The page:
The wizarding world of Harry Potter includes regular mention and use of spells, charms, and at times curses, all a part of the magic that wizards and witches learn at Hogwarts and use in their fight against Lord Voldemort.
So where do these words come from and what do they really mean? J.K. Rowling uses them much as they have been used in other fantasy fiction, including The Lord of the Rings, Terry Pratchett’s Discworld series, and The Chronicles of Narnia, among others. But what do they really mean?
This word entered English around 1384, in what we now call Middle English, from the French Old French magique, which in turn comes from the Late Latin magica, a noun meaning magic or sorcery. This in turn comes from the Greek magikē, which is an adjective formed from magos, meaning “one of the members of the learned or priestly class”.
The history of magic goes even further back though. The Greek magos comes from the Old Persian magush, which in turn is hypothesized to come from Proto-Indo-European magh-, meaning “to be able to” or “to have power”. Also, the spelling varies, though mostly for aesthetic reasons, with magick, magik, and majic all appearing in fiction in recent years.
This word, meaning an incantation or charm, comes from the Old English word spel(l), meaning “narration, story, speech”. It is from the Proto-Germanic spellan (a hypothetical reconstruction by linguists, not an official word). Despite the identical spelling, the word spell meaning to name the letters of a word has a different though not unrelated history.
The idea of a spell is generally negative, according to the Oxford Dictionary of English Folklore, though J.K. Rowling does not seem to make this distinction. Spells in the world of Harry Potter can harm, heal, and do just about anything else in between, and are typically named and put to use in Latin, as explained in Latin for Spells.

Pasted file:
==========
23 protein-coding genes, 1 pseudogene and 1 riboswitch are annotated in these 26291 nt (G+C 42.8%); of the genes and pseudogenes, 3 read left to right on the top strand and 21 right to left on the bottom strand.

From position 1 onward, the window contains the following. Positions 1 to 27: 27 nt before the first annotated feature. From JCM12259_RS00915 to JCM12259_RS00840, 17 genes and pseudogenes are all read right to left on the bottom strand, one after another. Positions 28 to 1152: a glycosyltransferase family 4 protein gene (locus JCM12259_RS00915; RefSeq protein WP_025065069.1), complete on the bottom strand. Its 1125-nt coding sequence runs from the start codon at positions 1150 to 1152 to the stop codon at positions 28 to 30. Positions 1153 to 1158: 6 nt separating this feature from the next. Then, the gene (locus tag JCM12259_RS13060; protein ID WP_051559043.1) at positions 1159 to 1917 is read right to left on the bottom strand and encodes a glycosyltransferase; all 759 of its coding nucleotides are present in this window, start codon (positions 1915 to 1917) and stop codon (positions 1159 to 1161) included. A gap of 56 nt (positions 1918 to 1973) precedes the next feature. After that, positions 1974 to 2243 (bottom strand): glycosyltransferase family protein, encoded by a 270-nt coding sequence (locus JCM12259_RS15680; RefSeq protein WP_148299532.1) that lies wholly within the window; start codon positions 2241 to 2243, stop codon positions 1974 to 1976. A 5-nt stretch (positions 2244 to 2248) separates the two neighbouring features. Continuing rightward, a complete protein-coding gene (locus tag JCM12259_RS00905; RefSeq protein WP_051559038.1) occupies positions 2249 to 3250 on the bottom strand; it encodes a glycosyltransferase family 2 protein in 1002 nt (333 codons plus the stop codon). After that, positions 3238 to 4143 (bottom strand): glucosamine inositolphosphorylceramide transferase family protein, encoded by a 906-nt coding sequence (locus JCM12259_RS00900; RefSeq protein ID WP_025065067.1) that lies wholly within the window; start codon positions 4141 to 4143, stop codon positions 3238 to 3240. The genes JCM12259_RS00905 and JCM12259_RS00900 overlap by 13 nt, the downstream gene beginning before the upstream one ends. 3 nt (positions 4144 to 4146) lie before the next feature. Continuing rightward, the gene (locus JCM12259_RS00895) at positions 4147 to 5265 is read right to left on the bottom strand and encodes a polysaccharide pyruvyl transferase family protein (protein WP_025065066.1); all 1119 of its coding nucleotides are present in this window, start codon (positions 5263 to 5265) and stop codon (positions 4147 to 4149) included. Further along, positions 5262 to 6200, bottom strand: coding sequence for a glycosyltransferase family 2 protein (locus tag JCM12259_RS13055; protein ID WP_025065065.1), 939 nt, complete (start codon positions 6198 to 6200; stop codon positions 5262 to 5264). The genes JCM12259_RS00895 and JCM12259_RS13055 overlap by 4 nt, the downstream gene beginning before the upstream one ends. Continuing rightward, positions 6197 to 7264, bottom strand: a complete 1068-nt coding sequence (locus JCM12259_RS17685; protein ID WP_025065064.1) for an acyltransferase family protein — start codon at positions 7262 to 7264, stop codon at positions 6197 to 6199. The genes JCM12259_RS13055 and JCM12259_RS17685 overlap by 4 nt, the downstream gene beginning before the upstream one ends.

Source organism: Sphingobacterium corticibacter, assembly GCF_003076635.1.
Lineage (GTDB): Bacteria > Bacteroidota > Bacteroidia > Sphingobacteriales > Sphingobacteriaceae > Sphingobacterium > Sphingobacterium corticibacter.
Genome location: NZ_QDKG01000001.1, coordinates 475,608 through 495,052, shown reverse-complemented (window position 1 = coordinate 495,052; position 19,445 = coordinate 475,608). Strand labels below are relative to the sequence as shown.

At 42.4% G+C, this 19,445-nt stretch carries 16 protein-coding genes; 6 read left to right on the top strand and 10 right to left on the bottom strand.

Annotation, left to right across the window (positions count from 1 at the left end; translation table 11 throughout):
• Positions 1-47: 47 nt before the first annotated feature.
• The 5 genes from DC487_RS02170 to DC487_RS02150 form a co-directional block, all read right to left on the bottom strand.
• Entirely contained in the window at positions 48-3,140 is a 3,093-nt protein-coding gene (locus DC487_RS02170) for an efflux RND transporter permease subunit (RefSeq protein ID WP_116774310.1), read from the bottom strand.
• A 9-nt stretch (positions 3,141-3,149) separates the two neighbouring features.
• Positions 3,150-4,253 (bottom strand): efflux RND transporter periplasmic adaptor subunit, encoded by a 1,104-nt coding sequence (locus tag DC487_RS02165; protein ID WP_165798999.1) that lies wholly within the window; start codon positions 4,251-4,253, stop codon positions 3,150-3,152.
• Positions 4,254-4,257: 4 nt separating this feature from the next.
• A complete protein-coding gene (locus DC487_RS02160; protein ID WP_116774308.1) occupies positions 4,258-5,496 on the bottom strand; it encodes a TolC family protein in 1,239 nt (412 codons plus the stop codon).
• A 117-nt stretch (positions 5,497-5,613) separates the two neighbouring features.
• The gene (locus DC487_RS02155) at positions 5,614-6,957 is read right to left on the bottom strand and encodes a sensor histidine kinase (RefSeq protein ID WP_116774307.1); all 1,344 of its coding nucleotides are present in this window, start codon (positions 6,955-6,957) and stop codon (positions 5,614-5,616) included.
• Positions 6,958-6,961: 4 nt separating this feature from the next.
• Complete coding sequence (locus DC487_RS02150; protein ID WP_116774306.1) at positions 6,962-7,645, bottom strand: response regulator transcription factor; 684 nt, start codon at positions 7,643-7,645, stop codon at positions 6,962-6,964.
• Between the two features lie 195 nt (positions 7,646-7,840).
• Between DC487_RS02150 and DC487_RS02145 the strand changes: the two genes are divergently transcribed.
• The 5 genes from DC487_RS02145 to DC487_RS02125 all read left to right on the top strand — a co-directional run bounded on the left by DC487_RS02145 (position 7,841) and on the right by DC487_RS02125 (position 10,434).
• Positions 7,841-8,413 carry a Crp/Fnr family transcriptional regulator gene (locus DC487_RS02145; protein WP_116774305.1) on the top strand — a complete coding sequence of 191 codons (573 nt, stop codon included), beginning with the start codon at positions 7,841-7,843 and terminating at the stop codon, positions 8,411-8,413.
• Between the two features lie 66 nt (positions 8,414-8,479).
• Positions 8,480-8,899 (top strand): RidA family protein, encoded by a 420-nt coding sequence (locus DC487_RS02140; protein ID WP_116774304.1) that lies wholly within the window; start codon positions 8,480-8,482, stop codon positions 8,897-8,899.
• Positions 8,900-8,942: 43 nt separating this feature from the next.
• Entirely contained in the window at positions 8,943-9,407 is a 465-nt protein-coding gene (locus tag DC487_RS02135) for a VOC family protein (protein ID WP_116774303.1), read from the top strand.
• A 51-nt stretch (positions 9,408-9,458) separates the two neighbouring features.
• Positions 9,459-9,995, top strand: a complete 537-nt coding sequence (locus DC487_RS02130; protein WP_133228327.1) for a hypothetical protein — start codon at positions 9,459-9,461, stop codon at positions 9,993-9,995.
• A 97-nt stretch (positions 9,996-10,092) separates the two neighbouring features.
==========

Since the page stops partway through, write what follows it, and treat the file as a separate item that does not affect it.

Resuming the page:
This word entered English around 1300, coming from the Old French charme, meaning “incantation”, which in turn came from the Latin carmen, meaning “song, verse, or enchantment”. This comes from the Latin canere meaning “to sing” and also gives us chant in modern English. All these meanings tie together because of the idea of reciting verses of magical power.
The separate meaning of charm, as in charming appeared much later, around 1598, and the meaning of a “small object attached to a bracelet or chain” did not appear until 1865. In Harry Potter’s world charms seem to be one type of spell, though Rowling never gives us enough information about the organization or classification of spells to be certain.
This word comes from the Old English curs, meaning a “prayer that harm of evil happens to someone”. Its origins are uncertain, but some speculate that it comes from the Old French curuz, meaning anger, or from the Latin cursus, meaning “course”. The mysterious origins of this word are interesting insofar as curses are consistently regarded in fantasy fiction as harmful or evil.
Rowling goes a step further, creating the sub-class she calls the Unforgivable Curses. Several other curses are mentioned, particularly Fiendfyre in Deathly Hallows, and some spells seem to be curse-like even if they are not curses.
J.K. Rowling is clever yet consistent in her use of the terms spell, charm, and curse for the most part. They all, of course, are forms of magic, which is after all what wizarding world is all about.